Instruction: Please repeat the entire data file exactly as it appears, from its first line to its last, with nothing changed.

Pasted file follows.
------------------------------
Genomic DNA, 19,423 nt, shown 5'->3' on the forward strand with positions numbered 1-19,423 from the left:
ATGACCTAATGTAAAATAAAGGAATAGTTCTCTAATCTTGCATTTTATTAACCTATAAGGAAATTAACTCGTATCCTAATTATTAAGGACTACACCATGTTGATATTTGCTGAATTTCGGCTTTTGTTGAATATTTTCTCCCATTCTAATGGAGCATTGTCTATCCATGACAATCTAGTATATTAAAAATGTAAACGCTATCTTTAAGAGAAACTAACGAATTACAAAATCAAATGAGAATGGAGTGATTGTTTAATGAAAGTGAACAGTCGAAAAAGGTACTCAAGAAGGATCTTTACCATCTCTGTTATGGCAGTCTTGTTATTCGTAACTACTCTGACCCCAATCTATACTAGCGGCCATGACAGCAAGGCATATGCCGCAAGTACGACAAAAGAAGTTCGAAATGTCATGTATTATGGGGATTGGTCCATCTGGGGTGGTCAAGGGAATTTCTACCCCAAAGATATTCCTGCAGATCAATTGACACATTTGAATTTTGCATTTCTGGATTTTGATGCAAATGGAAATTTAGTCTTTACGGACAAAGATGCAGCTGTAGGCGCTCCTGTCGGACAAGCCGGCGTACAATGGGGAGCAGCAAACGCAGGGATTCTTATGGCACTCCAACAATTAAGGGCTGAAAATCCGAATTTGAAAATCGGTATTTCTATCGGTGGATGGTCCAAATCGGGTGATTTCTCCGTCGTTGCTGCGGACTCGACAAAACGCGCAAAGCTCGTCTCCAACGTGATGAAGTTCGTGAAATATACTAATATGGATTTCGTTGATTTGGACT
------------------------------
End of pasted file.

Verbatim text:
Genomic DNA, 19,423 nt, shown 5'->3' on the forward strand with positions numbered 1-19,423 from the left:
ATGACCTAATGTAAAATAAAGGAATAGTTCTCTAATCTTGCATTTTATTAACCTATAAGGAAATTAACTCGTATCCTAATTATTAAGGACTACACCATGTTGATATTTGCTGAATTTCGGCTTTTGTTGAATATTTTCTCCCATTCTAATGGAGCATTGTCTATCCATGACAATCTAGTATATTAAAAATGTAAACGCTATCTTTAAGAGAAACTAACGAATTACAAAATCAAATGAGAATGGAGTGATTGTTTAATGAAAGTGAACAGTCGAAAAAGGTACTCAAGAAGGATCTTTACCATCTCTGTTATGGCAGTCTTGTTATTCGTAACTACTCTGACCCCAATCTATACTAGCGGCCATGACAGCAAGGCATATGCCGCAAGTACGACAAAAGAAGTTCGAAATGTCATGTATTATGGGGATTGGTCCATCTGGGGTGGTCAAGGGAATTTCTACCCCAAAGATATTCCTGCAGATCAATTGACACATTTGAATTTTGCATTTCTGGATTTTGATGCAAATGGAAATTTAGTCTTTACGGACAAAGATGCAGCTGTAGGCGCTCCTGTCGGACAAGCCGGCGTACAATGGGGAGCAGCAAACGCAGGGATTCTTATGGCACTCCAACAATTAAGGGCTGAAAATCCGAATTTGAAAATCGGTATTTCTATCGGTGGATGGTCCAAATCGGGTGATTTCTCCGTCGTTGCTGCGGACTCGACAAAACGCGCAAAGCTCGTCTCCAACGTGATGAAGTTCGTGAAATATACTAATATGGATTTCGTTGATTTGGACT